IS THERE A CONNECTION BETWEEN ORAL AND MENTAL HEALTH

Mental health is linked to oral health, and vice versa. Good oral health can enhance mental and overall health, while poor oral health can exacerbate mental issues. Likewise, mental conditions can cause oral health issues. The connection between them is direct, cyclical and, when oral health is neglected, detrimental.

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DIABETES AND YOUR TEETH

Diabetes may cause serious problems with keeping your mouth healthy and having an attractive smile. The disease causes difficulties in the mouth, and problems in the mouth may cause trouble with diabetes. With diabetes, glucose is present in the saliva. When diabetes is not controlled, increased glucose in the saliva allows harmful bacteria to grow.   Periodontal disease, also known as gum disease, is the most widespread chronic inflammatory condition worldwide, says Dr. Wayne Aldredge.

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SMART APPS FOR DENTAL HEALTH CARE

Oral health is often taken for granted. The mouth is a window into the health of the entire body. It can show signs of nutritional deficiencies or general infection. Systemic diseases – those that affect the entire body – may first become apparent because of mouth lesions or other oral problems.   Regardless of age, oral health is very important. Positive oral health leads to improved overall health. More Americans today are keeping their natural teeth throughout their lives.

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Just what is in the food we eat? Considering the food chain, did you know adding antibiotics to food dates back to the 1940s? Antibiotic use has led to a dramatic reduction in illness and death from infectious diseases, yet there is a downside to this practice. The Centers for Disease Control and Prevention (CDC) and others encourage health care professionals and patients to use antibiotics more wisely and seek education and understanding about both the risks and benefits of using them.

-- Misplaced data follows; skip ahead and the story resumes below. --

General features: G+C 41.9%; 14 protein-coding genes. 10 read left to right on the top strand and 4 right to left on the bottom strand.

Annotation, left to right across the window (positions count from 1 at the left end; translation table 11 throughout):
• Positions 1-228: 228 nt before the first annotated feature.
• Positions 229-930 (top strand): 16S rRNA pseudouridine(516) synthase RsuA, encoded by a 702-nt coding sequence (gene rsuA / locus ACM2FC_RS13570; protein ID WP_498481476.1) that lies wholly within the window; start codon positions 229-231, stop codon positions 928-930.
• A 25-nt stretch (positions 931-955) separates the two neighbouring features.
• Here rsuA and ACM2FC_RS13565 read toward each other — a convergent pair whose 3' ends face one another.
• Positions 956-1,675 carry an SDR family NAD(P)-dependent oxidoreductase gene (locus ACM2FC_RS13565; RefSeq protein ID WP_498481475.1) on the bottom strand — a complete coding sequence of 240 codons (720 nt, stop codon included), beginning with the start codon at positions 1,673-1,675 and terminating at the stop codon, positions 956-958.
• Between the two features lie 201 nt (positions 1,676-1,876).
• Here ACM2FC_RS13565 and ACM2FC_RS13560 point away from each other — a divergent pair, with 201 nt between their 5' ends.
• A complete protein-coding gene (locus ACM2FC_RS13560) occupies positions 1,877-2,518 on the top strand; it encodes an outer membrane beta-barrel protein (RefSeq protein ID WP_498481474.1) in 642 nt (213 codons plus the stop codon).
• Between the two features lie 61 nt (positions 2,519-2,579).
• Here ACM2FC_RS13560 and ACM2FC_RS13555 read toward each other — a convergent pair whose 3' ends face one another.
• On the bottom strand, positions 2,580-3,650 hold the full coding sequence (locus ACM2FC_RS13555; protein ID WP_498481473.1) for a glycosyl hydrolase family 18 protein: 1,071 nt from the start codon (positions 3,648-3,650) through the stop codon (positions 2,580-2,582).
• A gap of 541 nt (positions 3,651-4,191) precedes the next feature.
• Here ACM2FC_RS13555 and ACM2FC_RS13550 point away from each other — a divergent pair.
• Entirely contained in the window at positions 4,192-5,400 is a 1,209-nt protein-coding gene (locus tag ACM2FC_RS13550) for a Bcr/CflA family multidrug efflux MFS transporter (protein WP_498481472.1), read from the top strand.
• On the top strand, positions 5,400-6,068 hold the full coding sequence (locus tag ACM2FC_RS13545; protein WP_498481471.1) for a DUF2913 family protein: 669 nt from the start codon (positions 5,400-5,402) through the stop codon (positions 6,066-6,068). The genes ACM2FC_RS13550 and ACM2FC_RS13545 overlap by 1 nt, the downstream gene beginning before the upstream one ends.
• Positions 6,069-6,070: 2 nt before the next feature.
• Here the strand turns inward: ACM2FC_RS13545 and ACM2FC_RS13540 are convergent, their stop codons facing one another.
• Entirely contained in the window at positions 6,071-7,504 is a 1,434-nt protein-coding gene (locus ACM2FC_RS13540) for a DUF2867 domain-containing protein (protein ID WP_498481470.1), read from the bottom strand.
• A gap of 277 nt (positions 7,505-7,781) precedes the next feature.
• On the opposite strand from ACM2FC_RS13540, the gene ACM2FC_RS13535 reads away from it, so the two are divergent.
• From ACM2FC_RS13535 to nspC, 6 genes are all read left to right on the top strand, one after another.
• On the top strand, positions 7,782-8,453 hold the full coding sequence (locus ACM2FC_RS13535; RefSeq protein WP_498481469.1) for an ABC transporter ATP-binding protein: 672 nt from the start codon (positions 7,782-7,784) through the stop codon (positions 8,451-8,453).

Nearly 80 percent of the antibiotics sold in the United States are used in meat and poultry production. The vast majority are given to healthy animals to promote growth or prevent disease in unsanitary conditions. The meat and poultry production industries argue there is no harm in this practice and insist they are in compliance with that policy from the past century.


The critical question is whether antibiotic use in animals promotes the development of hard-to-treat antibiotic-resistant superbugs that make people sick. Could current usage in animals pose a serious threat to human health? The Consumers Union has concluded the threat to public health from the overuse of antibiotics in food animals is real and growing. Humans are at risk both due to the potential presence of superbugs in meat and poultry and to the general migration of

ANTIBIOTICS IN OUR FOOD

superbugs into the environment, where they can transmit their genetic immunity to antibiotics to bacteria for which there are currently no immune capabilities.


Several health organizations, including the American Medical Association, the American Public Health Association, the Infectious Disease Society of America and the World Health Organization, have called for significant reductions in the use of antibiotics for animal food production.


Sources and Resources


DR. THOMAS W. MILLER, PH.D, ABPP

Thomas W. Miller, Ph.D., ABPP, is a professor emeritus and senior research scientist, Center for Health, Intervention and Prevention, University of Connecticut; retired service chief from the VA Medical Center; and tenured professor in the Department of Psychiatry, College of Medicine, University of Kentucky.

more articles by Dr thomas w. miller